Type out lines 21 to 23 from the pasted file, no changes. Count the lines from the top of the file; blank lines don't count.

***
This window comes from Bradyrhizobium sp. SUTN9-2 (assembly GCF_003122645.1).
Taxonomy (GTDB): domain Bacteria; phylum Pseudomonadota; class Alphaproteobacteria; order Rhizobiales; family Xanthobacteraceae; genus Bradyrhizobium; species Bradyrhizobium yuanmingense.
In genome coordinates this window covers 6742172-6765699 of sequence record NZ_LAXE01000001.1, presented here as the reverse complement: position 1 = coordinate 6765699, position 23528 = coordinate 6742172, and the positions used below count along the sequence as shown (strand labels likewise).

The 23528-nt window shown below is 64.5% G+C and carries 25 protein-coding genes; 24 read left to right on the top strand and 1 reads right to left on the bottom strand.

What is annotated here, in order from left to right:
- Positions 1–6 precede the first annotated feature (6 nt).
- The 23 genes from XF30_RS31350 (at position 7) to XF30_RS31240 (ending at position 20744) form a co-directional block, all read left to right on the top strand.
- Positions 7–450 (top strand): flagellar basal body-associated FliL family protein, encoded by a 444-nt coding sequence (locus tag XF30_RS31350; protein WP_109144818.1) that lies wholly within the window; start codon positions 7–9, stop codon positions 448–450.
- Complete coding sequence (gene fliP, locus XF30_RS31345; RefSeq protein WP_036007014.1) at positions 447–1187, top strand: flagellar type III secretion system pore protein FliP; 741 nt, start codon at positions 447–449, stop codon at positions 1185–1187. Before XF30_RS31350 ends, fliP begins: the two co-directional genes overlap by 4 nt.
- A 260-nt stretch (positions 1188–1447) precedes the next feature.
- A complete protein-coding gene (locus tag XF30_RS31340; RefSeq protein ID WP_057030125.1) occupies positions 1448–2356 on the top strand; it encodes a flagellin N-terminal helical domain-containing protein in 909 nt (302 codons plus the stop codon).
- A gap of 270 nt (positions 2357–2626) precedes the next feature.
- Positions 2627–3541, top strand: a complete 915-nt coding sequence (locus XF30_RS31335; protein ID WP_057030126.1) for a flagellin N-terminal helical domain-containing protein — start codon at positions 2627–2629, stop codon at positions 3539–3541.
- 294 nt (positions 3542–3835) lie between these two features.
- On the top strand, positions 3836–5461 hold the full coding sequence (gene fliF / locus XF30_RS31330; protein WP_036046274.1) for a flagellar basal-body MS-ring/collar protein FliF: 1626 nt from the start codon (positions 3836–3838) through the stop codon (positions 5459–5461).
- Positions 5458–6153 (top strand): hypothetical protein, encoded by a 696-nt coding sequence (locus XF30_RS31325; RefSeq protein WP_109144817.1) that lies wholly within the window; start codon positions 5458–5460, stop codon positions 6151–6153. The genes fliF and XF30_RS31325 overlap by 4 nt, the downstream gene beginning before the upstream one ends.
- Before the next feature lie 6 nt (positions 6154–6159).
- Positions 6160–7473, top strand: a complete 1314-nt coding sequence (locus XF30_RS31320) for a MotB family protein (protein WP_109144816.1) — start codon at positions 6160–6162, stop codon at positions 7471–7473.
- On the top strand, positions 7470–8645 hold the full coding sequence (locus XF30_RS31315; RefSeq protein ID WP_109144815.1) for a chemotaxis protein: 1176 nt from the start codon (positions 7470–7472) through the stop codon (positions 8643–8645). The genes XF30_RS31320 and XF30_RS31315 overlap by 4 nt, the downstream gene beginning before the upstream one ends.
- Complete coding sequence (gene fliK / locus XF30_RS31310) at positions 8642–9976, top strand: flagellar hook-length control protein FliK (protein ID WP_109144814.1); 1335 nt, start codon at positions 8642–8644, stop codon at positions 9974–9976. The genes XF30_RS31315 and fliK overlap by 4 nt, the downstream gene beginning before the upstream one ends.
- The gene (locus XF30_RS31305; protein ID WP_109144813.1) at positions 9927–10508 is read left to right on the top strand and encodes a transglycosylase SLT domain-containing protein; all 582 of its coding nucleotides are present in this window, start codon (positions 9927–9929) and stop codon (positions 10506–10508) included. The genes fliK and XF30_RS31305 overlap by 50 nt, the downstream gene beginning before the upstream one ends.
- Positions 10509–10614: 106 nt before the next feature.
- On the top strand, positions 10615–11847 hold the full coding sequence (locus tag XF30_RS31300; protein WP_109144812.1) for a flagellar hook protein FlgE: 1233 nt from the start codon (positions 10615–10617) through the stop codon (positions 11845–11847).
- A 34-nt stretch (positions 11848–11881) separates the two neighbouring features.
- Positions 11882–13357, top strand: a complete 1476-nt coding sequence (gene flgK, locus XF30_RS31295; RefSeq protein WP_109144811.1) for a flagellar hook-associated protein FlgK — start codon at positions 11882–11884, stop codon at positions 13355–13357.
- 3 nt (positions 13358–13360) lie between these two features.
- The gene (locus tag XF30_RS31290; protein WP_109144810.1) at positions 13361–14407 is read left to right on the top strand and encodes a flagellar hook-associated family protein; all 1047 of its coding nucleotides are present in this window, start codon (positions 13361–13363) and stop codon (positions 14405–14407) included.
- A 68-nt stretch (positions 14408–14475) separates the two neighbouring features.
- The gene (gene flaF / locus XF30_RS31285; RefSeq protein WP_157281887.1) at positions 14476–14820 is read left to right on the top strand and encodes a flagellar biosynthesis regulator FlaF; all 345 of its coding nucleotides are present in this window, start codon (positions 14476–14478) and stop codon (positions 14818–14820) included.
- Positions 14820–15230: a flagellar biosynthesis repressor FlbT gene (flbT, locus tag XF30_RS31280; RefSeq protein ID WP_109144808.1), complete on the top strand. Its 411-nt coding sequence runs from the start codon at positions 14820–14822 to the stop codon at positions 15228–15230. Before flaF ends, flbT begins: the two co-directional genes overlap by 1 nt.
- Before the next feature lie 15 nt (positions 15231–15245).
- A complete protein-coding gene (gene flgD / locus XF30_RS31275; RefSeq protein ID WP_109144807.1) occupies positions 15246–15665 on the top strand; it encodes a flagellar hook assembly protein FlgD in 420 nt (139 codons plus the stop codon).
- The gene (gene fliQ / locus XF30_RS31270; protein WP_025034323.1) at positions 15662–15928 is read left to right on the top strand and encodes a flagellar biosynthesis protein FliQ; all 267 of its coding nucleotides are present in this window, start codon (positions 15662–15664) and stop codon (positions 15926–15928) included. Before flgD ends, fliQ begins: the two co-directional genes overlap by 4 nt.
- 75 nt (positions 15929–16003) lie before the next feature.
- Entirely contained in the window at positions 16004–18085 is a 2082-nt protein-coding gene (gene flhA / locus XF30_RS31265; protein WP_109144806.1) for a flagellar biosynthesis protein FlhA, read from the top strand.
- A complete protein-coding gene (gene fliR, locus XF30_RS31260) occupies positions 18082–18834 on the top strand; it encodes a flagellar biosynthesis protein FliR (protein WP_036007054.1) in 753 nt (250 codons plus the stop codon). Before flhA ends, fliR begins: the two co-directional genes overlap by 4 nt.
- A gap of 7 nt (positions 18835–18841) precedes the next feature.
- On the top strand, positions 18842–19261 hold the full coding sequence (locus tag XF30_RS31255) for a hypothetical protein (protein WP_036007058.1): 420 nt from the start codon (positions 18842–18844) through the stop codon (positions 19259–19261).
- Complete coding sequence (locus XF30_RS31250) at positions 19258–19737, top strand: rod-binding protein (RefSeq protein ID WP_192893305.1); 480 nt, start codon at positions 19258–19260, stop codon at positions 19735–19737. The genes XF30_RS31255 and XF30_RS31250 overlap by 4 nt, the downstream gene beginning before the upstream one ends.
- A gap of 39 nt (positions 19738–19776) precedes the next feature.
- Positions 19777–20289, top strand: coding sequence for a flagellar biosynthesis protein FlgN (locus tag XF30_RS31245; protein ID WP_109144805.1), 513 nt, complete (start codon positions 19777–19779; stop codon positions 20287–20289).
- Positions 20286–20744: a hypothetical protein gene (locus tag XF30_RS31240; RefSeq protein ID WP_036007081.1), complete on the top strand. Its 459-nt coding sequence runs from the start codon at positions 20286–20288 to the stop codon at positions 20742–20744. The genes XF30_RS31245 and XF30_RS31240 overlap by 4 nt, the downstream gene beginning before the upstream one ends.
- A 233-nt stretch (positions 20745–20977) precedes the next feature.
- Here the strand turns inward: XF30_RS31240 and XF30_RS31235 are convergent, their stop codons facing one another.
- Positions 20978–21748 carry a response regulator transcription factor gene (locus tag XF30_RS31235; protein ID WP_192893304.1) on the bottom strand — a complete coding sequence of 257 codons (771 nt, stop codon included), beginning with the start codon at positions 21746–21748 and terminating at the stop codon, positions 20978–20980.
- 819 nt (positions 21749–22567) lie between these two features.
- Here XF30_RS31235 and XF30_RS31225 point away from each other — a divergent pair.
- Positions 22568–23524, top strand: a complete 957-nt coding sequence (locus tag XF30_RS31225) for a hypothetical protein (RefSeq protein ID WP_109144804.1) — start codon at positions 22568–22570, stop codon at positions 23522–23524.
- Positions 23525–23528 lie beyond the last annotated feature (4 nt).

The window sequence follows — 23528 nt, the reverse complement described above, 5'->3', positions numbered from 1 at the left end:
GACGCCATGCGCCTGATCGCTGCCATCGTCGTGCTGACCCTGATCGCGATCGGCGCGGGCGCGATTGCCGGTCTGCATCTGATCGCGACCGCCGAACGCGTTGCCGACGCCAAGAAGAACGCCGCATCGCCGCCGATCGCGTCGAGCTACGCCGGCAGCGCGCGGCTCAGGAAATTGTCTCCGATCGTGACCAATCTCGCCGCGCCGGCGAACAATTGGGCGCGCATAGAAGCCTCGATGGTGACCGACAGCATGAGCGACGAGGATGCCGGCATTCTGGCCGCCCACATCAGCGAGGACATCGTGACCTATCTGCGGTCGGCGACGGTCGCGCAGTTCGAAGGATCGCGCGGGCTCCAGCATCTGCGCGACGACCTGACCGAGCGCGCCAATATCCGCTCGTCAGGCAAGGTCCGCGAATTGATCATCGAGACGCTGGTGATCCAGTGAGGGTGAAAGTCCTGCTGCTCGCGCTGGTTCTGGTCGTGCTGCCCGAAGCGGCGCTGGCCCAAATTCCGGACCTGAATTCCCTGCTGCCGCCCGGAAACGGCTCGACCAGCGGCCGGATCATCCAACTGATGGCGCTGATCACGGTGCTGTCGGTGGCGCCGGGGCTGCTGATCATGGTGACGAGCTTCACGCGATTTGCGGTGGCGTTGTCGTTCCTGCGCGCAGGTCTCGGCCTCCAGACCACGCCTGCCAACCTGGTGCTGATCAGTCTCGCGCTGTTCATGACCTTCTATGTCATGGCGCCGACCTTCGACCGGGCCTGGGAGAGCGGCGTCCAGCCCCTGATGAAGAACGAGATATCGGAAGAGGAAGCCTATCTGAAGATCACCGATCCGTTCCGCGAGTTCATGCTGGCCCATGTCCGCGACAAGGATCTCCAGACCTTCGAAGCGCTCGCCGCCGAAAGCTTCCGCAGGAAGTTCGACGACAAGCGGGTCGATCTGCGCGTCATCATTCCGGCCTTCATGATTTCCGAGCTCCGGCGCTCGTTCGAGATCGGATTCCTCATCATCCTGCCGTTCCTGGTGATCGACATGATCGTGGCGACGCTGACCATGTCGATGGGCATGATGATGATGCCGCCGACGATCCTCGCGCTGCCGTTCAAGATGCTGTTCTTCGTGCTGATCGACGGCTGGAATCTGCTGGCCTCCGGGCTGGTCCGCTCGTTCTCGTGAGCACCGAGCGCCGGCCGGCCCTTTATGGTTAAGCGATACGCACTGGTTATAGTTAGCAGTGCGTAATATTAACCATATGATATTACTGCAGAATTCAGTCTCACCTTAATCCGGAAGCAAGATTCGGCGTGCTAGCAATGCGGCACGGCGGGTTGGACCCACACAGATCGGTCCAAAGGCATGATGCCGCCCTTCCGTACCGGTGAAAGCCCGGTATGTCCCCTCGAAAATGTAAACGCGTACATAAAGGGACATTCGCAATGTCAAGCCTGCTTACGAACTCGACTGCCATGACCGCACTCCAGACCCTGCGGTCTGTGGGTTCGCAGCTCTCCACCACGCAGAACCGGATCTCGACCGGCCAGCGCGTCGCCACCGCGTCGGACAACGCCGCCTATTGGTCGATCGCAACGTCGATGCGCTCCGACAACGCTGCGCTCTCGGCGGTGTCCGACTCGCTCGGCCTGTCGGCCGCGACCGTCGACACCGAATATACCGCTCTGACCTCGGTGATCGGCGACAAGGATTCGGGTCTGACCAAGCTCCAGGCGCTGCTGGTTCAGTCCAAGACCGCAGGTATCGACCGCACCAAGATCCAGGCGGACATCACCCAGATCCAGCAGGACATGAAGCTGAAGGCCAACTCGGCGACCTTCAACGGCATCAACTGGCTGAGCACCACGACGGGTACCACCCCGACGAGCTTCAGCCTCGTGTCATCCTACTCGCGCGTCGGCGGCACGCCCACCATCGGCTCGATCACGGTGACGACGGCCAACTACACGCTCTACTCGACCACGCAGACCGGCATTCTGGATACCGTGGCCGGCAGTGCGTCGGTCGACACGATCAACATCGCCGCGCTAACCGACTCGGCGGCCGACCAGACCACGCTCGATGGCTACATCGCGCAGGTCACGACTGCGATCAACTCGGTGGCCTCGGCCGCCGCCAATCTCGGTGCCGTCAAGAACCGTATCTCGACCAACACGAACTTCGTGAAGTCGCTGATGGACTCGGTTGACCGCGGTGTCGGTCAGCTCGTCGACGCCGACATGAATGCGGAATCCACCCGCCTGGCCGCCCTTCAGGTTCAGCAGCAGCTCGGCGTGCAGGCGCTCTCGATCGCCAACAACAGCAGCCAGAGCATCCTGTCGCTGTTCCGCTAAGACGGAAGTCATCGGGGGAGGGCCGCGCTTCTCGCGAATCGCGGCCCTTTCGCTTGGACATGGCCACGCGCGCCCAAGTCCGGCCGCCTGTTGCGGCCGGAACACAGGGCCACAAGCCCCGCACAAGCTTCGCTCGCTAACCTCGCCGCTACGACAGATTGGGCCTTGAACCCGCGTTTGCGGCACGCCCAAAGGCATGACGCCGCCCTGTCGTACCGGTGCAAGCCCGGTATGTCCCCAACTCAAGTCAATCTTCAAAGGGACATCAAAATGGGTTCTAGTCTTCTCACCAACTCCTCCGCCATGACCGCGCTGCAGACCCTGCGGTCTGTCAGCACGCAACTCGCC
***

- The gene (locus XF30_RS31305; protein ID WP_109144813.1) at positions 9927–10508 is read left to right on the top strand and encodes a transglycosylase SLT domain-containing protein; all 582 of its coding nucleotides are present in this window, start codon (positions 9927–9929) and stop codon (positions 10506–10508) included. The genes fliK and XF30_RS31305 overlap by 50 nt, the downstream gene beginning before the upstream one ends.
- Positions 10509–10614: 106 nt before the next feature.
- On the top strand, positions 10615–11847 hold the full coding sequence (locus tag XF30_RS31300; protein WP_109144812.1) for a flagellar hook protein FlgE: 1233 nt from the start codon (positions 10615–10617) through the stop codon (positions 11845–11847).